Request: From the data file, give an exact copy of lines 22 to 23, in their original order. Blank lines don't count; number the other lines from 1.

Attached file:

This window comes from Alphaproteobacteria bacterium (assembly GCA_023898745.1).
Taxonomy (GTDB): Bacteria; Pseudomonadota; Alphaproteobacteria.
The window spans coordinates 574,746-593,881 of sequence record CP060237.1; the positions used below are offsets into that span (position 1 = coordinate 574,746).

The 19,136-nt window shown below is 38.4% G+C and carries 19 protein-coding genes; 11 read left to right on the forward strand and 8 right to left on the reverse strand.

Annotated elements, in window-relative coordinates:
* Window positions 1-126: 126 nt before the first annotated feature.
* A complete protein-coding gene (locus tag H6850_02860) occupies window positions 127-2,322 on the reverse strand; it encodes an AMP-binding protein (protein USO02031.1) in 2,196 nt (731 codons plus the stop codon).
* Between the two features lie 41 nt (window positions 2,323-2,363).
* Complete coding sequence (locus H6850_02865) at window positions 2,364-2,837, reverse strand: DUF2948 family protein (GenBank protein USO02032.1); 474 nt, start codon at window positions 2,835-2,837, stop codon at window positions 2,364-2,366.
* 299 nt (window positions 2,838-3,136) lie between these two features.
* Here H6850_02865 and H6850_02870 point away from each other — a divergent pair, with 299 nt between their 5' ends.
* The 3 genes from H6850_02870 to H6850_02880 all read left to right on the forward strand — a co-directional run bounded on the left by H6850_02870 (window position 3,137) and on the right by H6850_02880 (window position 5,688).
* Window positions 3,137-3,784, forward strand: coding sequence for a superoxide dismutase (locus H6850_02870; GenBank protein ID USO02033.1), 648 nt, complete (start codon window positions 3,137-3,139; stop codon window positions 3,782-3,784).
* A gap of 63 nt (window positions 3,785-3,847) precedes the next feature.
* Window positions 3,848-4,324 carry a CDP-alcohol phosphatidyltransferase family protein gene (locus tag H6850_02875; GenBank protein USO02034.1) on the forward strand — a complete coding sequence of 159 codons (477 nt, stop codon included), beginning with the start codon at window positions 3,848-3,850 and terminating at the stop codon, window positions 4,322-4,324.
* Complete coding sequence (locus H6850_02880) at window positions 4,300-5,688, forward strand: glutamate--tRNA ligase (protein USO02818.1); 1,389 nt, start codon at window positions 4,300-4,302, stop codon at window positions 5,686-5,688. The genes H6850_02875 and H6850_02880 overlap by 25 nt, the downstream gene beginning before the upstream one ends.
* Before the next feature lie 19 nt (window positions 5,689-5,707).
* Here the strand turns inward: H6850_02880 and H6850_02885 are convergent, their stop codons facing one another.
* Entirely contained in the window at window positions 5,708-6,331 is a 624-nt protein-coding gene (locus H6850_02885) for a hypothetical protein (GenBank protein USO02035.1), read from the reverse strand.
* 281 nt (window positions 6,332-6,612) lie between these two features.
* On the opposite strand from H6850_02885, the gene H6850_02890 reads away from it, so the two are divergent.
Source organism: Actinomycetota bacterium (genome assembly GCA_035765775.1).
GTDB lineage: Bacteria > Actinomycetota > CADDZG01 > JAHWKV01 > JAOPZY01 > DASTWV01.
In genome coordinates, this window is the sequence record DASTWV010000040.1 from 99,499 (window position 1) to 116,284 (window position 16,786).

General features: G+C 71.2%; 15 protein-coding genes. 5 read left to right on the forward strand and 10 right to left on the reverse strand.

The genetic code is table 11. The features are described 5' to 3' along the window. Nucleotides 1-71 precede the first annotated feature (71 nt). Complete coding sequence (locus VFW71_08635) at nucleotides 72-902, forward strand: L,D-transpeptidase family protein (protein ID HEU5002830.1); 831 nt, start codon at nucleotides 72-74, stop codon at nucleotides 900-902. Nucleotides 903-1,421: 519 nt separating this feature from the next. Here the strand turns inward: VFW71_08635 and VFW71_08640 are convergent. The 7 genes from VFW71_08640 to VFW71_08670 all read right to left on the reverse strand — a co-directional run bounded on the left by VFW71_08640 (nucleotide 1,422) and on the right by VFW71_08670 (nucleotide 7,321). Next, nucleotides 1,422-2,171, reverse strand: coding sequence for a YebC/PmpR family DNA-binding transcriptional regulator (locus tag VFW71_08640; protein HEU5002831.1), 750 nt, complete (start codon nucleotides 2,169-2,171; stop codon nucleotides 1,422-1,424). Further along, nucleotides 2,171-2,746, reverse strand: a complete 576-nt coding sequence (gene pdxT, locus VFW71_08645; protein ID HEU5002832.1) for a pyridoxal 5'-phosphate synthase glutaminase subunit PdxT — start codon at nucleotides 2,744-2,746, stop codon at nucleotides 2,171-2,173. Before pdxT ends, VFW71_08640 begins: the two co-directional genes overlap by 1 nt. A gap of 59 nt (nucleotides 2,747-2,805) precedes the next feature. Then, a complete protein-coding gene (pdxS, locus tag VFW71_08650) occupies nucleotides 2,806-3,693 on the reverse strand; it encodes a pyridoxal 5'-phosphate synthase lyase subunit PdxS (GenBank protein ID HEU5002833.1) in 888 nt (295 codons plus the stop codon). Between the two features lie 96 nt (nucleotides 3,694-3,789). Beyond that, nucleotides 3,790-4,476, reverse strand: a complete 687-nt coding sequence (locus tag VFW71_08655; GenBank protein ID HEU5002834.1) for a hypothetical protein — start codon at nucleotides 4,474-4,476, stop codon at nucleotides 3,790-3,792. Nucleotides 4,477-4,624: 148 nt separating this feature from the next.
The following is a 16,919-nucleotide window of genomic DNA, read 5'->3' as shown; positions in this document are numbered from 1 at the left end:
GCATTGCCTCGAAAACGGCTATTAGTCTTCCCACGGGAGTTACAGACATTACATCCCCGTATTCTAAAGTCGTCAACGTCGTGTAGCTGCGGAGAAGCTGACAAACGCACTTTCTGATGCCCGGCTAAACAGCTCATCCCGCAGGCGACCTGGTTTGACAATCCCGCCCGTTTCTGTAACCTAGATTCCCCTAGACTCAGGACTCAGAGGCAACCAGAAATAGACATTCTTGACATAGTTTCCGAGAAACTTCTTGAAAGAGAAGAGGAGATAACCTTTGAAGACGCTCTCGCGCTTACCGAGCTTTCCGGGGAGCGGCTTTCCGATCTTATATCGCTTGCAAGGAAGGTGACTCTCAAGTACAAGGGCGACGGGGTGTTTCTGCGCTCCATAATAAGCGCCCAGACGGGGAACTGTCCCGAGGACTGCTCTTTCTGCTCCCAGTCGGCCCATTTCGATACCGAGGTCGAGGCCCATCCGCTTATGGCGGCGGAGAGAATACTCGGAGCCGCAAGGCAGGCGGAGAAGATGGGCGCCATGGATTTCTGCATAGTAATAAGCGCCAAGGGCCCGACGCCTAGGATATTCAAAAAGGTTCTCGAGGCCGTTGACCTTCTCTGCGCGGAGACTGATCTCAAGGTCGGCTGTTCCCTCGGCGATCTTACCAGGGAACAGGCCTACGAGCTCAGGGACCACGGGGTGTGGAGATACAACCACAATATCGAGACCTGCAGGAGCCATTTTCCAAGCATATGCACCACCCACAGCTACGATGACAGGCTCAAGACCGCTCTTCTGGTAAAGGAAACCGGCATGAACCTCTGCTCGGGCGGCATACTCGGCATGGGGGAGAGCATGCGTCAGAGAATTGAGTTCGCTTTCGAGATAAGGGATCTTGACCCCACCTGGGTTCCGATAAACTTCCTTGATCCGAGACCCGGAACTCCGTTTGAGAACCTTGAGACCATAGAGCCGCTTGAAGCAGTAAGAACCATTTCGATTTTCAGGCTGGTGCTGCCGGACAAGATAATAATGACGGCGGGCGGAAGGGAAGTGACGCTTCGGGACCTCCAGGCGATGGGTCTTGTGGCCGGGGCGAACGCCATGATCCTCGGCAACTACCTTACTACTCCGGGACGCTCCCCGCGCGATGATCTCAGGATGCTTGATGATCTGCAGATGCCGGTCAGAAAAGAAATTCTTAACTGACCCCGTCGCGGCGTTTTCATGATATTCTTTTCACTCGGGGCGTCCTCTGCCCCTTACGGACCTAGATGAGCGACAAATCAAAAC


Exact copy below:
Source organism: Actinomycetota bacterium (genome assembly GCA_035765775.1).
GTDB lineage: Bacteria > Actinomycetota > CADDZG01 > JAHWKV01 > JAOPZY01 > DASTWV01.